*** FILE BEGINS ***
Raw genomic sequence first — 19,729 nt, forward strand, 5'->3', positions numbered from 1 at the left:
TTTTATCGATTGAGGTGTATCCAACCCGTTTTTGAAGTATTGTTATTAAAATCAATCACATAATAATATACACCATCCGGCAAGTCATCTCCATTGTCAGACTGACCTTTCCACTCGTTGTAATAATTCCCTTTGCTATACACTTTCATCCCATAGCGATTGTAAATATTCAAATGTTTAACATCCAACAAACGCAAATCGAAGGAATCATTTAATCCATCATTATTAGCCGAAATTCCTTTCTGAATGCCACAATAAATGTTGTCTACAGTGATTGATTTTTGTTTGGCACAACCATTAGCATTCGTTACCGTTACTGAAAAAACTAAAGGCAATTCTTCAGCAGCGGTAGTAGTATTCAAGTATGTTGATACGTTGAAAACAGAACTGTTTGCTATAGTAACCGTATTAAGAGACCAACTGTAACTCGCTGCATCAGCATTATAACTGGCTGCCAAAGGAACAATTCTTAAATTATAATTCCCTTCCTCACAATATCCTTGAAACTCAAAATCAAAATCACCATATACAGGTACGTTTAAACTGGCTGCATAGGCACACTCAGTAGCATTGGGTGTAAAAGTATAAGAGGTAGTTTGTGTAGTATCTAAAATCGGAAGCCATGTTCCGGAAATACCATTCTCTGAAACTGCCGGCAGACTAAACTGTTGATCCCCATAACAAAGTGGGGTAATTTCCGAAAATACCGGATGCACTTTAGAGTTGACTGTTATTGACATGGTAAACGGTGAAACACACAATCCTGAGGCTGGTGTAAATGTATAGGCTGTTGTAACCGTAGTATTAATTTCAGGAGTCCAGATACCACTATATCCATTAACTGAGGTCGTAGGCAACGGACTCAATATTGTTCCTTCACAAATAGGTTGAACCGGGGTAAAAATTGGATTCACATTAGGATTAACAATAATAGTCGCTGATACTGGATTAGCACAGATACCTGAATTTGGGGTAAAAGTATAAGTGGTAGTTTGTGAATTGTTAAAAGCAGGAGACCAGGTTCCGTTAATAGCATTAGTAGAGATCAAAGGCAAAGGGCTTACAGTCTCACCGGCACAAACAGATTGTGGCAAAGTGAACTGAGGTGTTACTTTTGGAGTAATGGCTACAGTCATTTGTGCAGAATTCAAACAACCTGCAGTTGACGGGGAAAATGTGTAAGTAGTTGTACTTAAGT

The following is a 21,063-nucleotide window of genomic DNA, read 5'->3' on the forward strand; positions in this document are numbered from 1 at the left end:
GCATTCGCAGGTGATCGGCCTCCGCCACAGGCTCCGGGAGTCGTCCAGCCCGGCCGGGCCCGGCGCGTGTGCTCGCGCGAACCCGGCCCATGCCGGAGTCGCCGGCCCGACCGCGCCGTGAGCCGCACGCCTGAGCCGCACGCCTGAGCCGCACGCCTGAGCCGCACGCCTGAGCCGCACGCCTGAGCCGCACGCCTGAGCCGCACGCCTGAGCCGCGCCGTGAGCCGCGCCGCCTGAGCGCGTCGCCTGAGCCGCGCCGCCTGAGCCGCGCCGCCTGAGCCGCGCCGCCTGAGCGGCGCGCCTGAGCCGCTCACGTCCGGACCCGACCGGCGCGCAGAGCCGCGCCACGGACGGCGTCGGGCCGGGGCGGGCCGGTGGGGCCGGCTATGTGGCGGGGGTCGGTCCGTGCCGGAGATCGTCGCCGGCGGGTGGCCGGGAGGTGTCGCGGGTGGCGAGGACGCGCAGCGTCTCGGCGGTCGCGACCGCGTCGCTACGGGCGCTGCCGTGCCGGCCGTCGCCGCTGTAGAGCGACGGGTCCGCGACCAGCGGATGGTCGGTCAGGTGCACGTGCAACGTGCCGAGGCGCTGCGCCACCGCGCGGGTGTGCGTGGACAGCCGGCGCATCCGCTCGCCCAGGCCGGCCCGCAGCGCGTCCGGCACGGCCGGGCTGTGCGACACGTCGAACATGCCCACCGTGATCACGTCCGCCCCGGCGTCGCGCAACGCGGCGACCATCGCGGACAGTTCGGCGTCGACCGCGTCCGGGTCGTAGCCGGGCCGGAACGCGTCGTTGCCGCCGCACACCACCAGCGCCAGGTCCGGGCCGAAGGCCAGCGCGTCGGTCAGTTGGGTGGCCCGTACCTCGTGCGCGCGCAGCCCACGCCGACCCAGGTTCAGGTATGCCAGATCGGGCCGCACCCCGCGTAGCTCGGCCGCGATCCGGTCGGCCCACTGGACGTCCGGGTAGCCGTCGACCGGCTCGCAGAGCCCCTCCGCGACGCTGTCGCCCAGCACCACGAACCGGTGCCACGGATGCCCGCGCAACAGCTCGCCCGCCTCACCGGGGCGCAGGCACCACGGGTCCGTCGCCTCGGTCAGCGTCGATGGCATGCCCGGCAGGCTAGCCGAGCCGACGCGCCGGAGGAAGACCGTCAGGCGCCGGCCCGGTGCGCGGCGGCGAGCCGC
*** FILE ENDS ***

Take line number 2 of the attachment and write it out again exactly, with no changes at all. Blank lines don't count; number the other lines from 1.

TTTTATCGATTGAGGTGTATCCAACCCGTTTTTGAAGTATTGTTATTAAAATCAATCACATAATAATATACACCATCCGGCAAGTCATCTCCATTGTCAGACTGACCTTTCCACTCGTTGTAATAATTCCCTTTGCTATACACTTTCATCCCATAGCGATTGTAAATATTCAAATGTTTAACATCCAACAAACGCAAATCGAAGGAATCATTTAATCCATCATTATTAGCCGAAATTCCTTTCTGAATGCCACAATAAATGTTGTCTACAGTGATTGATTTTTGTTTGGCACAACCATTAGCATTCGTTACCGTTACTGAAAAAACTAAAGGCAATTCTTCAGCAGCGGTAGTAGTATTCAAGTATGTTGATACGTTGAAAACAGAACTGTTTGCTATAGTAACCGTATTAAGAGACCAACTGTAACTCGCTGCATCAGCATTATAACTGGCTGCCAAAGGAACAATTCTTAAATTATAATTCCCTTCCTCACAATATCCTTGAAACTCAAAATCAAAATCACCATATACAGGTACGTTTAAACTGGCTGCATAGGCACACTCAGTAGCATTGGGTGTAAAAGTATAAGAGGTAGTTTGTGTAGTATCTAAAATCGGAAGCCATGTTCCGGAAATACCATTCTCTGAAACTGCCGGCAGACTAAACTGTTGATCCCCATAACAAAGTGGGGTAATTTCCGAAAATACCGGATGCACTTTAGAGTTGACTGTTATTGACATGGTAAACGGTGAAACACACAATCCTGAGGCTGGTGTAAATGTATAGGCTGTTGTAACCGTAGTATTAATTTCAGGAGTCCAGATACCACTATATCCATTAACTGAGGTCGTAGGCAACGGACTCAATATTGTTCCTTCACAAATAGGTTGAACCGGGGTAAAAATTGGATTCACATTAGGATTAACAATAATAGTCGCTGATACTGGATTAGCACAGATACCTGAATTTGGGGTAAAAGTATAAGTGGTAGTTTGTGAATTGTTAAAAGCAGGAGACCAGGTTCCGTTAATAGCATTAGTAGAGATCAAAGGCAAAGGGCTTACAGTCTCACCGGCACAAACAGATTGTGGCAAAGTGAACTGAGGTGTTACTTTTGGAGTAATGGCTACAGTCATTTGTGCAGAATTCAAACAACCTGCAGTTGACGGGGAAAATGTGTAAGTAGTTGTACTTAAGT